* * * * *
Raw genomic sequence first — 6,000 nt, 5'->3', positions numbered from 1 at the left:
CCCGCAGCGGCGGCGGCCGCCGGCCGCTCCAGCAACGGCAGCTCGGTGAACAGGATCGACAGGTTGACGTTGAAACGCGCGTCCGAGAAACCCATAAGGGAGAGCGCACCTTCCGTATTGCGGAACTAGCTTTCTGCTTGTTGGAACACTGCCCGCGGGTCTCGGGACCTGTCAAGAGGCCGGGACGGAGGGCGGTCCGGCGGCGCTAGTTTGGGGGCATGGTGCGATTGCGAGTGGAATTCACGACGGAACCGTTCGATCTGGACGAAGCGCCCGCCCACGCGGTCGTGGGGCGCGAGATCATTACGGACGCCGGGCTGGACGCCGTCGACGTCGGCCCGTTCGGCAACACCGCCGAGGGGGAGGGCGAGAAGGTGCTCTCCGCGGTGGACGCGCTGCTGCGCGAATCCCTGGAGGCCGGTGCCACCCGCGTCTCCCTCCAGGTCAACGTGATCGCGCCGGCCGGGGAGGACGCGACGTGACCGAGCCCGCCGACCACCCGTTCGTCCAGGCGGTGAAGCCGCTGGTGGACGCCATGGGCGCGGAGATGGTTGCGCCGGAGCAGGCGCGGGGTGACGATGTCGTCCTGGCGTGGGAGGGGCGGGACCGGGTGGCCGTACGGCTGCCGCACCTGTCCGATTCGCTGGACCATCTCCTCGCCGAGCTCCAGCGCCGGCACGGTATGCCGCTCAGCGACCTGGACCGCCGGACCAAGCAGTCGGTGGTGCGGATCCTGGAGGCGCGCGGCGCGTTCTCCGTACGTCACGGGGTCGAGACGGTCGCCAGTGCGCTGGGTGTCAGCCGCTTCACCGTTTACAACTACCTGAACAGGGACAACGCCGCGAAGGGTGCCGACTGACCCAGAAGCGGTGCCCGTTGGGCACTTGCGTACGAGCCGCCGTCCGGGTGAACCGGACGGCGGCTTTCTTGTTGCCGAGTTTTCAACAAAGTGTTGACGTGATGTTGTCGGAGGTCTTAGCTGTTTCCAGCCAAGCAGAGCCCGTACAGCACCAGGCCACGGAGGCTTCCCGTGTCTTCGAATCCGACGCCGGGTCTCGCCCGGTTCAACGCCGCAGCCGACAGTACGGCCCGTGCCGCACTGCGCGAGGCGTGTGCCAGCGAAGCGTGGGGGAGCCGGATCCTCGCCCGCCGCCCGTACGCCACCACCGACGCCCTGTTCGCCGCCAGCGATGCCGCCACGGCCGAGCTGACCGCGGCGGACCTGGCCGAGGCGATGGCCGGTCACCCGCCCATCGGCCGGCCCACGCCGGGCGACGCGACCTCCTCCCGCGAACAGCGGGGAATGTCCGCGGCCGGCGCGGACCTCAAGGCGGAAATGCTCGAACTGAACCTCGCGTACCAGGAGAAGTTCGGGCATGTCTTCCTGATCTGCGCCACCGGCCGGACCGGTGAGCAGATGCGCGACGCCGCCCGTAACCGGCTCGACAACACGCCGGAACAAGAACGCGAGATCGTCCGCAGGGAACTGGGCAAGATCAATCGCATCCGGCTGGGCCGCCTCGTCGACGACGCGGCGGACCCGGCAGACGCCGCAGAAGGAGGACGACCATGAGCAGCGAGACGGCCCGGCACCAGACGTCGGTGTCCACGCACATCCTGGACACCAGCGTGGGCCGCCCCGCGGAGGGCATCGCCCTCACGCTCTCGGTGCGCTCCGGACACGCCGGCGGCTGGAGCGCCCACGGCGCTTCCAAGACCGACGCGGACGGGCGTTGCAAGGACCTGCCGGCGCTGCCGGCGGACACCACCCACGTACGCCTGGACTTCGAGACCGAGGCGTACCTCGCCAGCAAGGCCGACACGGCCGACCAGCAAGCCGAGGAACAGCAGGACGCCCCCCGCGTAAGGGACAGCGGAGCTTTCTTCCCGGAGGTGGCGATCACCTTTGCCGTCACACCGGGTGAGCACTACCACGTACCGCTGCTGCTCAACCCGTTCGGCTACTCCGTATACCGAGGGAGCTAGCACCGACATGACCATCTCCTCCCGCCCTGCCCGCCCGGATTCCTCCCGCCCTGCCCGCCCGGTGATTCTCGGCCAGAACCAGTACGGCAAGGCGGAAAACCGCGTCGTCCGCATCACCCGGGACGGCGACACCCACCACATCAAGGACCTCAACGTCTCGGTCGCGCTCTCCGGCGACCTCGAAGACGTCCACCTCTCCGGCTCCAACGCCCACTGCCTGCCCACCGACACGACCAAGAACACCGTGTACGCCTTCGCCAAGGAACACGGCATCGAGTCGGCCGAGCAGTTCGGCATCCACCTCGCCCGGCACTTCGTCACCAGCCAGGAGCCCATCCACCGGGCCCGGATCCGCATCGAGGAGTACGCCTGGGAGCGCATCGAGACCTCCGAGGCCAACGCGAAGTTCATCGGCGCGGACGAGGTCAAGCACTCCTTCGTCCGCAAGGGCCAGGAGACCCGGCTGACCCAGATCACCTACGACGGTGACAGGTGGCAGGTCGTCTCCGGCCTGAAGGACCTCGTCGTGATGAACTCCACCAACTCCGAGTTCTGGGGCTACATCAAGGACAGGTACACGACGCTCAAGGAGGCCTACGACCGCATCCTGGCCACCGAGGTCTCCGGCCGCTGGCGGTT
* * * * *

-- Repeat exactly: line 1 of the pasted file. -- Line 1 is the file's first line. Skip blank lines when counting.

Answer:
Raw genomic sequence first — 6,000 nt, 5'->3', positions numbered from 1 at the left: